2016 has been a great year to be a stock market investor. All the major indexes have moved solidly higher, providing profits for short-term traders and long-term investors alike. Dark, bearish fears of the regulatory regime change have been proven wrong as the indexes accelerate on the upside. There is even a chance for the DJIA to break 20,000 before 2017, an unthinkable accomplishment just a few months ago.
Thanks to the monster bull market of 2016, nearly everyone is sitting on substantial profits as the year winds down. I can feel the excitement and anticipation whenever I speak with my fellow investors.
[ad#Google Adsense 336×280-IA] The optimism and positive energy are truly off the charts wherever stock market investors gather.
One thing that I have noticed is that many investors are so excited about their success, they forget about the taxes due by April 15.
Investors of all types still must return a portion of their gains to Uncle Sam come Tax Day.
And some will be shocked at the amount owed!
The good news is that there are several legal ways to mitigate your 2016 federal tax bill.
Before we get started, it is critical to note that I am not a tax expert or an authority of any kind when it comes to investment taxation. ALWAYS be certain to check with a qualified tax advisor about your particular situation before implementing anything suggested in this article.
First, let’s look at short-term capital gains. Investors often mistakenly believe that short-term capital gains taxes only apply to day traders and other short-term market players. Nothing could be further from the truth! Short-term gain taxes are applied to any investment held for less than a year. A year is a long time to hold stocks for anyone other than genuine long-term investors.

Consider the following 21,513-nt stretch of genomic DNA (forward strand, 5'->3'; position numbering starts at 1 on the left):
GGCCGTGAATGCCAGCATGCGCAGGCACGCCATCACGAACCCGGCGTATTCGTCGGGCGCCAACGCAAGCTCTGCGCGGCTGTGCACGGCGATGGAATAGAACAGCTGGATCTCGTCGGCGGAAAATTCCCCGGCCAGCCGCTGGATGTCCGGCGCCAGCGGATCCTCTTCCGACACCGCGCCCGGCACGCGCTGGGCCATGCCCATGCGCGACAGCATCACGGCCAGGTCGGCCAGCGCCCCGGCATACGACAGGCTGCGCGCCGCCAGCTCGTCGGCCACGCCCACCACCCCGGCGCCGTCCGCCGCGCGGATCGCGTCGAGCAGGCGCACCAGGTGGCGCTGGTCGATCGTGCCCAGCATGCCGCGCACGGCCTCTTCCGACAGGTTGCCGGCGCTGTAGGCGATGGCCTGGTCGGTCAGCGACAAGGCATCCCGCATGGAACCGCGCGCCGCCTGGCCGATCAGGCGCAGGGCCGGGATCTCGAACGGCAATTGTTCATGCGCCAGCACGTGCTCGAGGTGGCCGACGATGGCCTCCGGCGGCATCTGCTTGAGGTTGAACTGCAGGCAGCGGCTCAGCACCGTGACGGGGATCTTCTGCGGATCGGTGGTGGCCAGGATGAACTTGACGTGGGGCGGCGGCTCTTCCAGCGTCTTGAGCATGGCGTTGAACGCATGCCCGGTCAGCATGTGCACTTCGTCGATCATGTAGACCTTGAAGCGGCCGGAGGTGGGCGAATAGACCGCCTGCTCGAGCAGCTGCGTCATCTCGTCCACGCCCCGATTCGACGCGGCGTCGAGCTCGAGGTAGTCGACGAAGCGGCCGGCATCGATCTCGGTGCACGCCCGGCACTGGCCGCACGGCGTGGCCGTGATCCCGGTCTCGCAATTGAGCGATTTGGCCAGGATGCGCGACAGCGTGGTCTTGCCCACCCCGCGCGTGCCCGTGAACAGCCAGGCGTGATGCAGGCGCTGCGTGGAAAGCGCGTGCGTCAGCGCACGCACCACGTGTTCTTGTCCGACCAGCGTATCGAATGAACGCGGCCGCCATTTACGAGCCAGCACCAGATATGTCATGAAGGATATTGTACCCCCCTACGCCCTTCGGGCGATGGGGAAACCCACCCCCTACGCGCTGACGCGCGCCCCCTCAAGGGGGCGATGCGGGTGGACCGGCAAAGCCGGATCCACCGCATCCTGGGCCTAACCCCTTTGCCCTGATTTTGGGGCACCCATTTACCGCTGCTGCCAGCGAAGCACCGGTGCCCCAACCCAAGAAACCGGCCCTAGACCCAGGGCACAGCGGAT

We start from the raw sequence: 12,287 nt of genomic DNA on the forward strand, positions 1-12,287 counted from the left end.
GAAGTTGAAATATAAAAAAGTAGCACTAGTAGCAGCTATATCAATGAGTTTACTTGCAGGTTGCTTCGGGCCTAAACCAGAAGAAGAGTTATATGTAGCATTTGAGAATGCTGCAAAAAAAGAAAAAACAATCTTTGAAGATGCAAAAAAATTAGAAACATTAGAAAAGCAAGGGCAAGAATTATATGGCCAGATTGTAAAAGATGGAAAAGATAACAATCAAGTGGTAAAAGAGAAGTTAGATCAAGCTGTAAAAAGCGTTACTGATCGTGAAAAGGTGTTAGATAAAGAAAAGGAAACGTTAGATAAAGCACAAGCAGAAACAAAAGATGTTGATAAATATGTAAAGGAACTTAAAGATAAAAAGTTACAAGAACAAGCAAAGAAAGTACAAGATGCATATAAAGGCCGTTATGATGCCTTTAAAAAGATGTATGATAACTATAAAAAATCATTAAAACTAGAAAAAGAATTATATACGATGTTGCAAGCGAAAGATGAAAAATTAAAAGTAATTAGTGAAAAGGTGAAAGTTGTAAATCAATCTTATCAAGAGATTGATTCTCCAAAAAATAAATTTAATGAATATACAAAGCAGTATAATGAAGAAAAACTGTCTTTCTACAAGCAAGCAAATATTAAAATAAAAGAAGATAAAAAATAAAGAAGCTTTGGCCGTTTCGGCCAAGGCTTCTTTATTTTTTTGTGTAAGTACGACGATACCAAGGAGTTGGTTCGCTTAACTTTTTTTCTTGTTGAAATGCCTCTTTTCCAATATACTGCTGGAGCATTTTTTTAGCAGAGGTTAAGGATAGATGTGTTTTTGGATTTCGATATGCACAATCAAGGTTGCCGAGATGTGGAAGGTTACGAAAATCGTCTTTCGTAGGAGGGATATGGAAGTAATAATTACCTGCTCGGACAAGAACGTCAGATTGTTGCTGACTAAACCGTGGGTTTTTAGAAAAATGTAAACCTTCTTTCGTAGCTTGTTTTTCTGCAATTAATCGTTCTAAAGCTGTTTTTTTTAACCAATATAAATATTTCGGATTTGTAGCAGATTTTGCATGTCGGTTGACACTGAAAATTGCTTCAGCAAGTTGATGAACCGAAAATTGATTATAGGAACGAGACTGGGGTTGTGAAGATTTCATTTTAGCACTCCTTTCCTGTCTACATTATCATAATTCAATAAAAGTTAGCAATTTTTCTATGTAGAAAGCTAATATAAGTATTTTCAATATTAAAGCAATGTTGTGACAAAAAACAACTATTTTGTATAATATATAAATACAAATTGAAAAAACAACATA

Short-term capital gains are taxed at your ordinary federal income tax rate. This means that the more you earn, the more you pay. If you are married, filing jointly, the highest short-term capital gain tax you can expect this year is 39.6%. Remember that short-term capital gain taxes are calculated on your entire income, not just the capital gains. In other words, you need to add the short-term capital gains on top of what you earned from other sources during the year to determine what tax bracket fits.
Perhaps the best way to avoid short-term capital gains is to invest within a tax-deferred account. When your account is structured as a tax-deferred account, you only have to worry about taxes when you withdraw the money.
But that information could be coming too late for some investors. So what can you do if you are just now realizing you will have a massive tax bill in April?
The good news is that there is something that can be done before the January 1, 2017 that will help lower your taxes come April. This tactic is so effective that it has become a standard feature of the new wave of automated investment robo-advisors. The tactic is called tax-loss harvesting.
Tax-loss harvesting is an IRS-approved technique to reduce capital gain taxes owed. Research by Wealthfront reveals that tax-loss harvesting could add over $76,000 to a $100,000 portfolio over the next 20 years.
The way it works is that you sell previously unrecognized investment losses to offset the gains and income. The proceeds of these sales are subsequently reinvested to increase the portfolio value.
There is nothing new about this technique. Advisors to the ultra-wealthy have been using it for decades to help their clients grow wealth and avoid taxes. It is a very simple tactic, but there are several things to keep in mind when implementing it.
First, and perhaps most critically, be aware of wash sale rules. A wash sale is when you buy back the same security, contract, option, or a substantially identical security within 30 days of selling it for tax loss harvesting. The IRS does not permit wash sales when it comes to tax-loss harvesting.
Secondly, make tax-loss harvesting an integral part of your overall investment plan. Although it is ok to divest as late as December 31, it is best not to wait until the last minute to tax-loss harvest. Two or three times per year, re-evaluate your portfolio to cull the underperformers while harvesting losses for tax season, as well as optimizing your portfolio for gains.
Risks To Consider: There are other nuances to tax-loss harvesting not included in this introductory article. Be certain to consult with your tax advisor before instituting any tax-loss harvesting tactic.
Action To Take: Take a close look at your portfolio to determine if you can save on your 2016 tax bill via tax-loss harvesting.
— David Goodboy
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Source: Street Authority